49. 49. Retraction Introduction Cell Decomposition Planning Techniques Probabilistic Planning Application to Robot Manipulators Artiﬁcial PotentialBidirectional RRT for a unicycle robot Figure: (12.11.) RRT-based motion planning for a unicycle; left: a set of motion primitives, right: an example of RRTs 49 / 66
50. 50. Retraction Introduction Cell Decomposition Planning Techniques Probabilistic Planning Application to Robot Manipulators Artiﬁcial Potential12.6 Artiﬁcial Potential Previous methods are oﬀ-line, requiring a priori knowledge of geometry and pose of obstacles in workspace On-line planning uses partial information on the workspace gathered during the motion Robot (point in C) moves under inﬂuence of potential ﬁeld U U is superposition of attractive potential to the goal and repulsive potential from C-obstacle region. Artiﬁcial force generated by U at each conﬁguration q is the negative gradient − U(q ) of the potential, indicating the q most promising direction of local motion 50 / 66
51. 51. Retraction Introduction Cell Decomposition Planning Techniques Probabilistic Planning Application to Robot Manipulators Artiﬁcial Potential12.6.1 Attractive Potential Guide robot to goal q g using a paraboloid with vertex in q g 1 1 Ua1 (q ) = kae T (q )e (q ) = ka ||e (q )||2 , q q e q e q (12.10) 2 2 with ka > 0 and e = q g − q is the ‘error’ vector w.r.t the goal. (Always positive and global minimum at goal, where it is zero) Resulting attractive force is f a1 (q ) = − Ua1 (q ) = kae (q ) q q q (12.11) Alternatively, conical attractive potential and resulting force q e (q ) Ua2 (q ) = ka ||e (q )|| q e q q f a2 (q ) = ka (12.12; 12.13) ||e (q )|| e q 51 / 66
52. 52. Retraction Introduction Cell Decomposition Planning Techniques Probabilistic Planning Application to Robot Manipulators Artiﬁcial PotentialAttractive Potential (cont’d) Figure: (12.12.) The shape of the paraboloidic attractive potential Ua1 (left) and of the conical attractive potential Ua2 (right) in the case C = R2 , for ka = 1 52 / 66
53. 53. Retraction Introduction Cell Decomposition Planning Techniques Probabilistic Planning Application to Robot Manipulators Artiﬁcial Potential12.6.2 Repulsive Potential Prevents collisions with obstacles as robot moves under inﬂuence of attractive force f a Assume C-obstacle region partitioned as convex components COi , i = 1, . . . , p. kr ,i γ 1 1 γ q ηi (q ) − η0,i if ηi (q ) ≤ η0,i q q Ur ,i (q ) = (12.14) 0 q ) > η0,i if ηi (q where kr ,i > 0, ηi (q ) = minq ∈COi ||q − q || is the distance of q q q from COi , η0,i is range of inﬂuence of COi and γ = 2, 3, . . . 53 / 66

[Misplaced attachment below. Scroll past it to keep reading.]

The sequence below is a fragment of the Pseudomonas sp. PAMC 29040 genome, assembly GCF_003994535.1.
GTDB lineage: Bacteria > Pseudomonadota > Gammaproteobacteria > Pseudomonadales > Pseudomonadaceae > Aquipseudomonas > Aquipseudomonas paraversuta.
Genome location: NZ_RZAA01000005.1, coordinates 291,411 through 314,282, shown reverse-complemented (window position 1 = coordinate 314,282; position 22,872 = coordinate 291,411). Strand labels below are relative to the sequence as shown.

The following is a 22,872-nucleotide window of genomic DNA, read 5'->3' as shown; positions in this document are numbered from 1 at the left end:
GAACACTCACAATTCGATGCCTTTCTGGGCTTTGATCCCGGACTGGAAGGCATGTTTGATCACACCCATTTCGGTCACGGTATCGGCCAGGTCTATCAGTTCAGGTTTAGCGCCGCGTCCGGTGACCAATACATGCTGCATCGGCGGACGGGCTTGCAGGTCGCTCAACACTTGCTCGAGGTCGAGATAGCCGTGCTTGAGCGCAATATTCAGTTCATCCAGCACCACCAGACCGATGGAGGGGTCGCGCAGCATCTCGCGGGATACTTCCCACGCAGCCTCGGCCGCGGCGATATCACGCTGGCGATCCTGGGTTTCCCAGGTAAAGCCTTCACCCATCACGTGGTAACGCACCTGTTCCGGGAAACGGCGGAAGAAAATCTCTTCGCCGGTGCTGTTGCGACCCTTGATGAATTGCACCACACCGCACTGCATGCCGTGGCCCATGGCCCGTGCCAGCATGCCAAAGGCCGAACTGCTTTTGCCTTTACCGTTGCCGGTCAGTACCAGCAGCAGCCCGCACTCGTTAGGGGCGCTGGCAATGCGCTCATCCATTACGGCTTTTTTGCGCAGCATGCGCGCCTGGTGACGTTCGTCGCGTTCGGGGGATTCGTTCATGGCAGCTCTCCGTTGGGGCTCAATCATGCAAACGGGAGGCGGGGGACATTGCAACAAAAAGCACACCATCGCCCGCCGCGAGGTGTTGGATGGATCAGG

54. 54. Retraction Introduction Cell Decomposition Planning Techniques Probabilistic Planning Application to Robot Manipulators Artiﬁcial PotentialRepulsive Potential (cont’d) The repulsive force resulting from Ur ,i is f r ,i (q ) − Ur ,i (q ) q = q kr ,i γ−1 1 1  ηi2 (q ) q ηi (q ) − η0,i q ηi (q ) if ηi (q ) ≤ η0,i q = q  0 q if ηi (q ) > η0,i (12.15) The aggregate repulsive potential is p q Ur (q ) = q Ur ,i (q ). (12.16) i=1 54 / 66
55. 55. Retraction Introduction Cell Decomposition Planning Techniques Probabilistic Planning Application to Robot Manipulators Artiﬁcial PotentialRepulsive Potential (cont’d) Figure: (12.13.) The equipotential contours of the repulsive potential Ur in the range of inﬂuence of a polygonal C-obstacle in C = R2 , for kr = 1 and γ = 2 55 / 66
56. 56. Retraction Introduction Cell Decomposition Planning Techniques Probabilistic Planning Application to Robot Manipulators Artiﬁcial Potential12.6.3 Total Potential Total potential Ut is superposition of attractive and aggregate repulsive potentials: q q q Ut (q ) = Ua (q ) + Ur (q ). (12.17) This results in the force ﬁeld p f t (q ) = − Ut (q ) = f a (q ) + q q q q f r ,i (q ) (12.18) i=1 56 / 66
57. 57. Retraction Introduction Cell Decomposition Planning Techniques Probabilistic Planning Application to Robot Manipulators Artiﬁcial PotentialTotal Potential (cont’d) Figure: (12.14.) The total potential in C = R2 obtained by superposition of a hyperboloidic attractive potential and a repulsive potential for a rectangular C-obstacle: left: the equipotential contours, right: the resulting force ﬁeld 57 / 66
58. 58. Retraction Introduction Cell Decomposition Planning Techniques Probabilistic Planning Application to Robot Manipulators Artiﬁcial Potential12.6.4 Planning Techniques Three collision-free motion planning approaches using Ut and f t : q 1. Consider f t (q ) as a vector of generalized forces that induce a motion of the robot in accordance with its dynamic model. q τ = f t (q ) (12.19) 2. The second method regards the robot as a unit point mass q moving under the inﬂuence of f t (q ), as in ¨ q q = f t (q ) (12.20) q 3. The third possibility is to interpret the force ﬁeld f t (q ) as a desired velocity for the robot, by letting ˙ q q = f t (q ) (12.21) 58 / 66
59. 59. Retraction Introduction Cell Decomposition Planning Techniques Probabilistic Planning Application to Robot Manipulators Artiﬁcial PotentialPlanning Techniques (cont’d) (12.19) directly represents control inputs for the robot. It generates smoother paths because reactions to presence of obstacles are naturally ‘ﬁltered’ through the robot dynamics. (12.20) requires the solution of the inverse dynamics problem (to compute the generalized forces τ ). (12.21) can be used on-line in a kinematic control scheme. It executes the motion corrections faster, and may be considered safer. Further, it guarantees the asymptotic stability of q g (the robot reaches the goal with zero velocity). 59 / 66